KEYWORDS: Civil Engineer, anti-fascist activist, Communist party, pro-democracy
SHE THOUGHT IT
Virgínia Moura was a committed anti-fascist activist who believed women had a role to play in society. She wrote, organised conferences and demonstrated against the authoritarian regime in Portugal in place from 1933 to 1974, its repression and the poverty to which people were subjected. For holding and voicing these ideas she was arrested numerous times, tortured and persecuted by the political police.
Virgínia Moura was born in a small town and lived with her mother, an unmarried primary teacher. Her mother’s family were estranged for 10 years due to the marital status of Moura’s mother, an unwanted status in a very conservative society. Her father was never part of her daily life. Despite this situation, they had a role in their community and were not cast aside. Moura’s mother taught the children during the day and their parents in the evening, thus contributing to the literacy of the adult population of an impoverished region in the north of Portugal. Financially, though, life was not easy. They moved to Póvoa do Varzim, a slightly bigger town, where Moura attended secondary school. It was in 1931 in Póvoa that she encountered her first rebellious moment when at a very tender age she participated in a school strike to protest against the police killing of a student named João Martins Branco at the Faculty of Medicine in Porto. Moura went on to study at the University of Porto where she read Civil Engineering, traditionally a male field. She was the second woman to ever have finished this course in Portugal in 1948. She also attended a Humanities course at the University of Porto andMathematics at the University of Coimbra.
In Porto,she met her future husband, António Lobão Vital, an idealist who led a very active political life. Vital introduced Moura to the Communist Party to which she would be connected for the rest of her life, and other organisations, such as the International Red Aid[Socorro Vermelho Internacional] dedicated to supporting political prisoners from Portugal and Spain. During their lives, both Moura and Vital were arrested on quite a few occasions by the Portuguese political police, the PIDE-DGS. She was never given the opportunity to have a public job as she was a well-known outspoken political activist and, thus, an unwanted voice in the public life of authoritarian Portugal. Her engineering projects were signed by others, and she also resorted to private tuition as an occupation.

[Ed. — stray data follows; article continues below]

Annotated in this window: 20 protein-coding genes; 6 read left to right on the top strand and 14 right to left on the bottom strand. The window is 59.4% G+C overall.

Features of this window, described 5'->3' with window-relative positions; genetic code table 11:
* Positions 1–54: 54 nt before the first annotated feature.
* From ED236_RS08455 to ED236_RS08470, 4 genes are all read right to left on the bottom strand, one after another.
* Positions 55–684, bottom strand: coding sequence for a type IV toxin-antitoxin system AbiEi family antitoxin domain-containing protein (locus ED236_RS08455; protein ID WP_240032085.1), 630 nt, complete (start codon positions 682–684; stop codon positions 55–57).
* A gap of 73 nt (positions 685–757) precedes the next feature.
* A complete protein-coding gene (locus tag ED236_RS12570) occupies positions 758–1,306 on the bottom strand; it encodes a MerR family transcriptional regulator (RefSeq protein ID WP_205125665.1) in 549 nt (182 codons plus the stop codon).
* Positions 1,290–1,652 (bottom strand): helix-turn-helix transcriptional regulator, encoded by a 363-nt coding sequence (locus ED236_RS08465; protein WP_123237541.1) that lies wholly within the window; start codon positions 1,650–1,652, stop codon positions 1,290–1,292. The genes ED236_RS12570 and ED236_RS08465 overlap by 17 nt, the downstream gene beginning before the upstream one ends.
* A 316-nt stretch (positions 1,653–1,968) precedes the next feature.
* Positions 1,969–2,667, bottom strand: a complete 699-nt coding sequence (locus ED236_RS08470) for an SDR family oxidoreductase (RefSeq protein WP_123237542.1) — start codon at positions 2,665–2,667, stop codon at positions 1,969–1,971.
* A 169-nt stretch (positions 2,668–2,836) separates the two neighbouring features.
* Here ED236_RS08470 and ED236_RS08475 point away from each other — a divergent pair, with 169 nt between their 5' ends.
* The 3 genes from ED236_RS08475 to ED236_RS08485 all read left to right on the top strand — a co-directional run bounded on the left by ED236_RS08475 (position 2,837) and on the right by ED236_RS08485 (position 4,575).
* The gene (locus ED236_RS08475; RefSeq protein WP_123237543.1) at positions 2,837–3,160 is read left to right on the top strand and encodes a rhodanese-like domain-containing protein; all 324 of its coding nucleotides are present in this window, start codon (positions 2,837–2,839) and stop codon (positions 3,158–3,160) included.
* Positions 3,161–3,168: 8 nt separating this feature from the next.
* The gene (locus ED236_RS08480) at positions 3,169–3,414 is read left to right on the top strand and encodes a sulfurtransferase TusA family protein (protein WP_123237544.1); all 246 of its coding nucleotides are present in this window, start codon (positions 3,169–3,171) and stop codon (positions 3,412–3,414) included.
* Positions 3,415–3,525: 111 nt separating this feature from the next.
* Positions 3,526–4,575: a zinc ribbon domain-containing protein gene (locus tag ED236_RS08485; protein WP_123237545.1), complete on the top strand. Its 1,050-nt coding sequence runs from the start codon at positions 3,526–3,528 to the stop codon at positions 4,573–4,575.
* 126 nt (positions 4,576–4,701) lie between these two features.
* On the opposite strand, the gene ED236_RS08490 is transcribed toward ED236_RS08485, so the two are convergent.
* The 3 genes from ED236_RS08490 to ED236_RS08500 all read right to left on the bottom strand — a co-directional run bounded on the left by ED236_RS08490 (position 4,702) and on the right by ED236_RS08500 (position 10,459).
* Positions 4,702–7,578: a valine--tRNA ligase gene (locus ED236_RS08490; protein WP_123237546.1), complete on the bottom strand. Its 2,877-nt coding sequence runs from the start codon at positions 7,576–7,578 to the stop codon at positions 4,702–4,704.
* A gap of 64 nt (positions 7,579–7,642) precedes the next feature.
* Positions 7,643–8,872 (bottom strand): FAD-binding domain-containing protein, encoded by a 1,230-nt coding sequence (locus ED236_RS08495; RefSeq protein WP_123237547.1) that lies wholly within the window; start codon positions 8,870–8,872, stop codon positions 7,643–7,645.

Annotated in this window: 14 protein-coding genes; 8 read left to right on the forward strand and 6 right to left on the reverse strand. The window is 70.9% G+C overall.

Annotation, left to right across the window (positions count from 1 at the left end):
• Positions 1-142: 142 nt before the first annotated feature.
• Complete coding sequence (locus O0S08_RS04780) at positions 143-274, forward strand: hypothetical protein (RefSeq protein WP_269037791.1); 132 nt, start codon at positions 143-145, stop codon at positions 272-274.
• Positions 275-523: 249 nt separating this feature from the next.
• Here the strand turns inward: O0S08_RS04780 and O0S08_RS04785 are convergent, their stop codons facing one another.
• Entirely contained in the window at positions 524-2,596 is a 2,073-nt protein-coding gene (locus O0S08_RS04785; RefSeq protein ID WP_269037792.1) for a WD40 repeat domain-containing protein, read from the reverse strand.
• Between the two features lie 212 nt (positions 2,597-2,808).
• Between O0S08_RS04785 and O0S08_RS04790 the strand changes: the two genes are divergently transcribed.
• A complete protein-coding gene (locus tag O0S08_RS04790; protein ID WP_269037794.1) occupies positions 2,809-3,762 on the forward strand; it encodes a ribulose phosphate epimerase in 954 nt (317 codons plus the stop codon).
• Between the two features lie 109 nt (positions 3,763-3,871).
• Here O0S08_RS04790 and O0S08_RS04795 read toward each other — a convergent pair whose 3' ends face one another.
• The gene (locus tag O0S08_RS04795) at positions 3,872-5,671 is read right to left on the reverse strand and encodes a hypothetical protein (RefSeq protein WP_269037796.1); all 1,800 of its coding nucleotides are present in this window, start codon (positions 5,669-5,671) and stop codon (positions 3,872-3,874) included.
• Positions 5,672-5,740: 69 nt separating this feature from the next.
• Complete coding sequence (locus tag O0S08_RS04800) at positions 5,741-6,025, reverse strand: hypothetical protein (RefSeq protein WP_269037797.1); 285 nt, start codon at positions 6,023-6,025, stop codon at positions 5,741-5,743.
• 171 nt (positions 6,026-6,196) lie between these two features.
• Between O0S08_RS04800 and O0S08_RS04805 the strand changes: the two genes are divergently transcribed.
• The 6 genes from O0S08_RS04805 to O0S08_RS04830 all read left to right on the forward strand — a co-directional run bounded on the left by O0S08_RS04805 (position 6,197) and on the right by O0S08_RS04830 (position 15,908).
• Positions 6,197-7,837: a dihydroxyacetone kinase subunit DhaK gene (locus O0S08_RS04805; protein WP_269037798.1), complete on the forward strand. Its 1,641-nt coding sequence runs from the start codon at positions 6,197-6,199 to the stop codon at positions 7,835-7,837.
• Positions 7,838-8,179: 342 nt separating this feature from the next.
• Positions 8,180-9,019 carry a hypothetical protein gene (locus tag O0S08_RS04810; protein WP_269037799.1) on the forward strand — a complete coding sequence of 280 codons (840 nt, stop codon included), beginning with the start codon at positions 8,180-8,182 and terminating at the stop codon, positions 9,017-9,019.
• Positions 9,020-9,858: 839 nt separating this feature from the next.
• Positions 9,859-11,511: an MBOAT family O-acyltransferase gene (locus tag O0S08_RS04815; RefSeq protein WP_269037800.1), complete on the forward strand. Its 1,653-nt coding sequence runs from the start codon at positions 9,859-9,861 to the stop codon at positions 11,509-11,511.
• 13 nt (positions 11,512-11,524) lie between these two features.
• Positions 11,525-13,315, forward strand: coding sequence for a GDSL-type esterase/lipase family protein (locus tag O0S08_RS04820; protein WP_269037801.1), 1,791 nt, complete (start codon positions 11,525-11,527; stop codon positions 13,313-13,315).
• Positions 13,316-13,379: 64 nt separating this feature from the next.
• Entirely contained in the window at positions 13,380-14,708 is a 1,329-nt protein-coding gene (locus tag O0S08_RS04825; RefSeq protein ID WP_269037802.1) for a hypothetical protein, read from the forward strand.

In 1935, Vital was arrested for finding work for two Spanish refugees, an unacceptable move to the Portuguese regime aligned with the Spanish right-wing government. He was subsequently barred from finishing his studies and unable to find a stable job. Later, he managed to graduate as an architect. Their life as a couple was one of rebellion and non-conformity. Moura wrote to several newspapers (O Trabalho, Foz do Guadiana, Seara Nova, Avante and Sol Nascente) under the name of Maria Selma denouncing the regime, commenting on the social and political state of affairs, together with renowned intellectuals, such as Maria Lamas, Isabel Aboim Inglês, Irene Lisboa and Teixeira de Pascoaes. Not a lot of women had their opinion published but it was clear that there were quite a lot of women who had valid opinions and wanted to share them. Writing about women and their status in conservative and repressive Portugal was one of Moura’s preoccupations. She is the author of a piece in the 1940s “Letter to a Modern Woman” [“Carta a Uma Mulher Moderna”] which is a call to all women to participate actively in political life and in the struggle for their rights and the need for financial independence. Moura was a well-respected and well-loved citizen in the streets of Porto to the point that women in Bolhão Market went on strike to demand Moura’s release from prison in 1950, a sign of great solidarity towards someone who defended the rights of the less privileged, namely working women.
As well as writing and promoting conferences, Moura belonged to several pro-democracy organisations where she did civic work, organised and participated in political rallies and demonstrations. Some of those were the MUNAF (Antifascist National Unity Movement), the MUD (Democratic Unity Movement) and the MND (National Democratic Movement). She also founded the MDM (Democratic Women’s Movement) in 1968 with which she collaborated until her death. She was also part of groups focused on peace activism, such as the National Council of Portuguese Women and the Portuguese Women Association for Peace.